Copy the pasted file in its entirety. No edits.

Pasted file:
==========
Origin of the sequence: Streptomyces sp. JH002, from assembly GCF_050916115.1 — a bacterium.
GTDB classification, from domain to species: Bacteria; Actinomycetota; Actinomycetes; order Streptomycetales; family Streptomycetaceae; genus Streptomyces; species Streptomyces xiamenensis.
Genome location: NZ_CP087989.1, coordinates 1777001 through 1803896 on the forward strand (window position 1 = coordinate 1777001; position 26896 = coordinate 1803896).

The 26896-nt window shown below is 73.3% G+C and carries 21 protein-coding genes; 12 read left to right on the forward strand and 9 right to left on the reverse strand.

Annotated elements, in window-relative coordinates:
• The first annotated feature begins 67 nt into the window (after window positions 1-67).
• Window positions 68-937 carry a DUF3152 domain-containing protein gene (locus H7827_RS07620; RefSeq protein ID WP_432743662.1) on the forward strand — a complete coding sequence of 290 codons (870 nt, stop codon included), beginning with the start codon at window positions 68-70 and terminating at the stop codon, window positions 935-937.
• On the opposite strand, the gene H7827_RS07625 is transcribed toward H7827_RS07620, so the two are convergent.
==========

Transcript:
Origin of the sequence: Streptomyces sp. JH002, from assembly GCF_050916115.1 — a bacterium.
GTDB classification, from domain to species: Bacteria; Actinomycetota; Actinomycetes; order Streptomycetales; family Streptomycetaceae; genus Streptomyces; species Streptomyces xiamenensis.
Genome location: NZ_CP087989.1, coordinates 1777001 through 1803896 on the forward strand (window position 1 = coordinate 1777001; position 26896 = coordinate 1803896).

The 26896-nt window shown below is 73.3% G+C and carries 21 protein-coding genes; 12 read left to right on the forward strand and 9 right to left on the reverse strand.

Annotated elements, in window-relative coordinates:
• The first annotated feature begins 67 nt into the window (after window positions 1-67).
• Window positions 68-937 carry a DUF3152 domain-containing protein gene (locus H7827_RS07620; RefSeq protein ID WP_432743662.1) on the forward strand — a complete coding sequence of 290 codons (870 nt, stop codon included), beginning with the start codon at window positions 68-70 and terminating at the stop codon, window positions 935-937.
• On the opposite strand, the gene H7827_RS07625 is transcribed toward H7827_RS07620, so the two are convergent.